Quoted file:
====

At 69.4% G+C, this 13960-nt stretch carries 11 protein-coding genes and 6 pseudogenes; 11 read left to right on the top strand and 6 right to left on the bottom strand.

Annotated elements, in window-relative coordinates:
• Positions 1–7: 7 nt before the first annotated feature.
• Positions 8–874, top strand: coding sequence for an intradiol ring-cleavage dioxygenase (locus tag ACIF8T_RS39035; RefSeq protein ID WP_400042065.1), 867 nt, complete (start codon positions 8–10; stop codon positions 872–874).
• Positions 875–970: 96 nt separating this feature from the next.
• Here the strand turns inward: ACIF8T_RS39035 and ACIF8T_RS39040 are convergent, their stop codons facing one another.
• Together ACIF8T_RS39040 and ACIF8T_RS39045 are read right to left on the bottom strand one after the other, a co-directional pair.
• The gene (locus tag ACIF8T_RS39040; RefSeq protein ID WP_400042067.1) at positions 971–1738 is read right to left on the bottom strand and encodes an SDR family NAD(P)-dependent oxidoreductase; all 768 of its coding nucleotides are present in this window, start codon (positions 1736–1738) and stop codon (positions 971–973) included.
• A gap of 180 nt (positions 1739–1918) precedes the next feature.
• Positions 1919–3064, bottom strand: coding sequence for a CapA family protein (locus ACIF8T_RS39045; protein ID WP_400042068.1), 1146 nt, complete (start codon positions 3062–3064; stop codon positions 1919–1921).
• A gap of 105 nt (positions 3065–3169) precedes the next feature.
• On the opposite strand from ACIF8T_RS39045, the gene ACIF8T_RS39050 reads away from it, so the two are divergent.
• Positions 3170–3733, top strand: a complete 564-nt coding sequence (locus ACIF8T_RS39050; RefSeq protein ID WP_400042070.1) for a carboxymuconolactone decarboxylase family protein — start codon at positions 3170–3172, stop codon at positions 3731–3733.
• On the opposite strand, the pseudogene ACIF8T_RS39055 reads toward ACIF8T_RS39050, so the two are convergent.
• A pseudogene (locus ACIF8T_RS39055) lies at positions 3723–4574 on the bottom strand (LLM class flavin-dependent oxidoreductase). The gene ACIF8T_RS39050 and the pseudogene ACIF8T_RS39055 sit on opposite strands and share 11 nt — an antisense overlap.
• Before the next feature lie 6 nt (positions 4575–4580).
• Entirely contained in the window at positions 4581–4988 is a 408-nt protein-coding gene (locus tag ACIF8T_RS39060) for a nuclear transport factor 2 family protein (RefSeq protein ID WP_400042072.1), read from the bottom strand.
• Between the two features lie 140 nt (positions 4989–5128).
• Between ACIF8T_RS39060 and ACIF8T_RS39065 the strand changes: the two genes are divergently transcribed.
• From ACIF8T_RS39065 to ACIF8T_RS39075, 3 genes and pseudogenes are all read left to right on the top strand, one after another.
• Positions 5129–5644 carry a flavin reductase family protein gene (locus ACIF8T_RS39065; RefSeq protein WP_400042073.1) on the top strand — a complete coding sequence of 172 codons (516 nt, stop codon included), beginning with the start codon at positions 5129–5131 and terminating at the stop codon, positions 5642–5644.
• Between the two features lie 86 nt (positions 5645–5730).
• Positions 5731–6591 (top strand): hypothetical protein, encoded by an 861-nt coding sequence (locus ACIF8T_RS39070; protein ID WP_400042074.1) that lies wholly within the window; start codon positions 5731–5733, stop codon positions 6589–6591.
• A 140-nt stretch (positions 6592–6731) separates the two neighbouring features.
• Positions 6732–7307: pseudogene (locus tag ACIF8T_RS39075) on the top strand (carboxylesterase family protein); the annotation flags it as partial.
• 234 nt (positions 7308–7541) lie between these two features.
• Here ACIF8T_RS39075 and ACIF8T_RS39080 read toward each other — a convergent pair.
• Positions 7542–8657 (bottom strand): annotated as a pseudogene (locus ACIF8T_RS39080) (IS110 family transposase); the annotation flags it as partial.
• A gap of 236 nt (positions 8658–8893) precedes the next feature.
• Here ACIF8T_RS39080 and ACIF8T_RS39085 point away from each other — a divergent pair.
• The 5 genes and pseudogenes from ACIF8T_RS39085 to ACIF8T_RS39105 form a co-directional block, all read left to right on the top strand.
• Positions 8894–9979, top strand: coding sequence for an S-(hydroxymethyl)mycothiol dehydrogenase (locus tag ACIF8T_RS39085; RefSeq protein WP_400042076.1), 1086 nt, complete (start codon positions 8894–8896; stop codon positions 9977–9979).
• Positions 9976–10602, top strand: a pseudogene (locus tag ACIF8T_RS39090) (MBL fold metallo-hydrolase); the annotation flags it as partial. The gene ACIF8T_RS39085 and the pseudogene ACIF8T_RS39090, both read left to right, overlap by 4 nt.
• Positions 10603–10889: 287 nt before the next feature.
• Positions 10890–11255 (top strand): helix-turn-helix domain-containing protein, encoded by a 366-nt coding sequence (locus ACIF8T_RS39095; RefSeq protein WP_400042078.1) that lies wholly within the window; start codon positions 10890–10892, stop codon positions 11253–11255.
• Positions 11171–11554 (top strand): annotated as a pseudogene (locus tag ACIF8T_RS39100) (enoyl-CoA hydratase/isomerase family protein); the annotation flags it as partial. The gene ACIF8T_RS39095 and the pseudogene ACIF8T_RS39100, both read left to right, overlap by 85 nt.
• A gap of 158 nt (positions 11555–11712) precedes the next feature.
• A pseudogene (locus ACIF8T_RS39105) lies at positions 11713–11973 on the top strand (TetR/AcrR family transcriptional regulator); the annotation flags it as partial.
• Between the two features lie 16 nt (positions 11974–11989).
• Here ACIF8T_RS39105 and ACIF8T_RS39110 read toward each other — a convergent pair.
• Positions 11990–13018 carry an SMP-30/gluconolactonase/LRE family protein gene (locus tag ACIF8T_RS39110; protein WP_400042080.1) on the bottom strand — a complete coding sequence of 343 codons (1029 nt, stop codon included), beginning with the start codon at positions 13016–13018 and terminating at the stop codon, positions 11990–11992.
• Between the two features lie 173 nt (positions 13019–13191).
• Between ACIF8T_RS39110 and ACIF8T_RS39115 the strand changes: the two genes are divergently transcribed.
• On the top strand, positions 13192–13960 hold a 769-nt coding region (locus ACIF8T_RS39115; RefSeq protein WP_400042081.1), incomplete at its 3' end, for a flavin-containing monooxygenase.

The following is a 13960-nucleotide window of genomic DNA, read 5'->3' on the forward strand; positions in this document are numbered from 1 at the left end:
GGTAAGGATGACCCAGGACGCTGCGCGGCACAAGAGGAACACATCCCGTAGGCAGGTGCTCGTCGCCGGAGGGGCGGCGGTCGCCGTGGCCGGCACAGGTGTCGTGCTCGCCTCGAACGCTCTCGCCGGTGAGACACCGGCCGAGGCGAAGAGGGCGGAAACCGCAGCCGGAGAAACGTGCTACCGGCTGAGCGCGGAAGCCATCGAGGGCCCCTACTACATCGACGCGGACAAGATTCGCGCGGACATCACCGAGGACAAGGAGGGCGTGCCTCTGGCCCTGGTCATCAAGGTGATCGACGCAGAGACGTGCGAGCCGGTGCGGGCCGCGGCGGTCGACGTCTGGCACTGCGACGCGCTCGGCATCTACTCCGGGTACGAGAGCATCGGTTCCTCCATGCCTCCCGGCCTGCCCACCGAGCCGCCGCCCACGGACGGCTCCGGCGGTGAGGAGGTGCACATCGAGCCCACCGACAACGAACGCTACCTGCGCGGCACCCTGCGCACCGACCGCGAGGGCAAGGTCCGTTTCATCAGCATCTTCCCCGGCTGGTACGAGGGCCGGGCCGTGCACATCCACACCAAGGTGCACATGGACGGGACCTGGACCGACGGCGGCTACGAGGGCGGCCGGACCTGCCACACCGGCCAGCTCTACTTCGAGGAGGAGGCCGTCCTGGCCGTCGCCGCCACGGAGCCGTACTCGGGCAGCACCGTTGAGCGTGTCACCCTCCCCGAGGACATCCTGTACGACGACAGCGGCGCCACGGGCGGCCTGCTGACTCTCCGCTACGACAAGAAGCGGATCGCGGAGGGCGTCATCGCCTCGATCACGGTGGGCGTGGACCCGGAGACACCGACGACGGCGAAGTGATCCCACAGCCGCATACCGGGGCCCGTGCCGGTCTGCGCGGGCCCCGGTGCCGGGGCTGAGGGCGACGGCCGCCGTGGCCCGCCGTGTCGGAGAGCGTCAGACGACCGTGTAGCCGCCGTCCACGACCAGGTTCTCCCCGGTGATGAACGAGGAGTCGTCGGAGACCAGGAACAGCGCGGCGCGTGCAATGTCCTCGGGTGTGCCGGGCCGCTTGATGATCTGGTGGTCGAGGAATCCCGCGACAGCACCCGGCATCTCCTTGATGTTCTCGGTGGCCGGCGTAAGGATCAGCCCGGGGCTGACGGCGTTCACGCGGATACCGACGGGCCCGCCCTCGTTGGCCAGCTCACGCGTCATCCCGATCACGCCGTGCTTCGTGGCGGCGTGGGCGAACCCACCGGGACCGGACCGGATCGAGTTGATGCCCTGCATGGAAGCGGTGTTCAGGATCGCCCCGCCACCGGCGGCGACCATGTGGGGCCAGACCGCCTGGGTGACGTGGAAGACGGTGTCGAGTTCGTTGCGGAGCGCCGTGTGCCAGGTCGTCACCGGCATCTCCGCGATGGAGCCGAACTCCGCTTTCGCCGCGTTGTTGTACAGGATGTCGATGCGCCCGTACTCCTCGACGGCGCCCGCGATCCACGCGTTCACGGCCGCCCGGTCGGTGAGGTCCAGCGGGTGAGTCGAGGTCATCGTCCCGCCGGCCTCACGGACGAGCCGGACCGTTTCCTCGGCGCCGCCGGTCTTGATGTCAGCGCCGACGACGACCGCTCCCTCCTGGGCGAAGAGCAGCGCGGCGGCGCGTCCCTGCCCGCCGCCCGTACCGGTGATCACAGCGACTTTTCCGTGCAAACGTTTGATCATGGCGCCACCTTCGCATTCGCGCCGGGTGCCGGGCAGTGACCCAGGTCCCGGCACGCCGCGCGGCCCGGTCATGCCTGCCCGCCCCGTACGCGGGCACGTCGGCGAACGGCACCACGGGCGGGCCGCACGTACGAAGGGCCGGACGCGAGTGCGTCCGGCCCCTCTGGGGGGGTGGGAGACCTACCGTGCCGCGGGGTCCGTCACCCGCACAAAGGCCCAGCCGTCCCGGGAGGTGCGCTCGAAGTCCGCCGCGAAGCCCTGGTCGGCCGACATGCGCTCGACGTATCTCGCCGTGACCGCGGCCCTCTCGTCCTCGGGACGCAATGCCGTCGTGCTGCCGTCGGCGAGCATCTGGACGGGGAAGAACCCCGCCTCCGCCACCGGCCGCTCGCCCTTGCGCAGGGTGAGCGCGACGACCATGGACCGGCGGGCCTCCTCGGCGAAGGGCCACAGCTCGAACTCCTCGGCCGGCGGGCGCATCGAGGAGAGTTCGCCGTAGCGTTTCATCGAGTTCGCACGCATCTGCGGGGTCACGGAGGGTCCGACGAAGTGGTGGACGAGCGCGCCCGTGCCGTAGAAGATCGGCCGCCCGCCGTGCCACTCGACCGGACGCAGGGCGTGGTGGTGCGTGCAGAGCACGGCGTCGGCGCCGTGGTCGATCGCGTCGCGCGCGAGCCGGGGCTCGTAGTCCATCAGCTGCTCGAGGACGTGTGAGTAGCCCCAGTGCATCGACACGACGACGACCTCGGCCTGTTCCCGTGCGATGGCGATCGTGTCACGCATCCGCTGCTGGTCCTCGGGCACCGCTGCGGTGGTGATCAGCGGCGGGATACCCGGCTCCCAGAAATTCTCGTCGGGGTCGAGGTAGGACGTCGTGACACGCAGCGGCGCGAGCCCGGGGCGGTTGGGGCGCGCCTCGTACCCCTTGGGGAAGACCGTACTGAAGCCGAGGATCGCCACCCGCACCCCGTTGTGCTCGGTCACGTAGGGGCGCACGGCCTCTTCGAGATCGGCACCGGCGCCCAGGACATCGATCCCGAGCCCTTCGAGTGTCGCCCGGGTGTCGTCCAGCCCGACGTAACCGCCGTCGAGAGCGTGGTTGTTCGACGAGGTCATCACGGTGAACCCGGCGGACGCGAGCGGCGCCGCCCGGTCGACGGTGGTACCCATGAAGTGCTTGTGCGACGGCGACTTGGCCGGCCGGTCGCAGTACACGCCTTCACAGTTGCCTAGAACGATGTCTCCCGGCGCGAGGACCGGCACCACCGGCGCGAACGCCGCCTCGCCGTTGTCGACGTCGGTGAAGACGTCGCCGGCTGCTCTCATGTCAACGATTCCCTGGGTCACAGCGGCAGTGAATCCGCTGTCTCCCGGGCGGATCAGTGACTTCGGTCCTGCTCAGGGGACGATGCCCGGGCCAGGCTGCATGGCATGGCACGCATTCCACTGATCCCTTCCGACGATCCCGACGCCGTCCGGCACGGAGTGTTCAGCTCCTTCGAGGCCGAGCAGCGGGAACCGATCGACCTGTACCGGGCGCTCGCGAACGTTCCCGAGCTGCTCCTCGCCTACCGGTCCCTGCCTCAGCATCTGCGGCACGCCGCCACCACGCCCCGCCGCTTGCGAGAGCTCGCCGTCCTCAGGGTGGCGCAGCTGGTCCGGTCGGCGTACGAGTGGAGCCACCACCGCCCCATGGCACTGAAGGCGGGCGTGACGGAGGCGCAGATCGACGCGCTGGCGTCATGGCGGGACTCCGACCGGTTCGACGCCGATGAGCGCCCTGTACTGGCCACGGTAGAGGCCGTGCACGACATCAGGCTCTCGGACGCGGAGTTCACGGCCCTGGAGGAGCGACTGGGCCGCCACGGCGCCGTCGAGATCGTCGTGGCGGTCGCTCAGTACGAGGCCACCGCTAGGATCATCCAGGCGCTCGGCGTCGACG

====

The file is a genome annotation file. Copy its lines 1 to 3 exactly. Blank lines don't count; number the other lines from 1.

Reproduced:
At 69.4% G+C, this 13960-nt stretch carries 11 protein-coding genes and 6 pseudogenes; 11 read left to right on the top strand and 6 right to left on the bottom strand.

Annotated elements, in window-relative coordinates:
• Positions 1–7: 7 nt before the first annotated feature.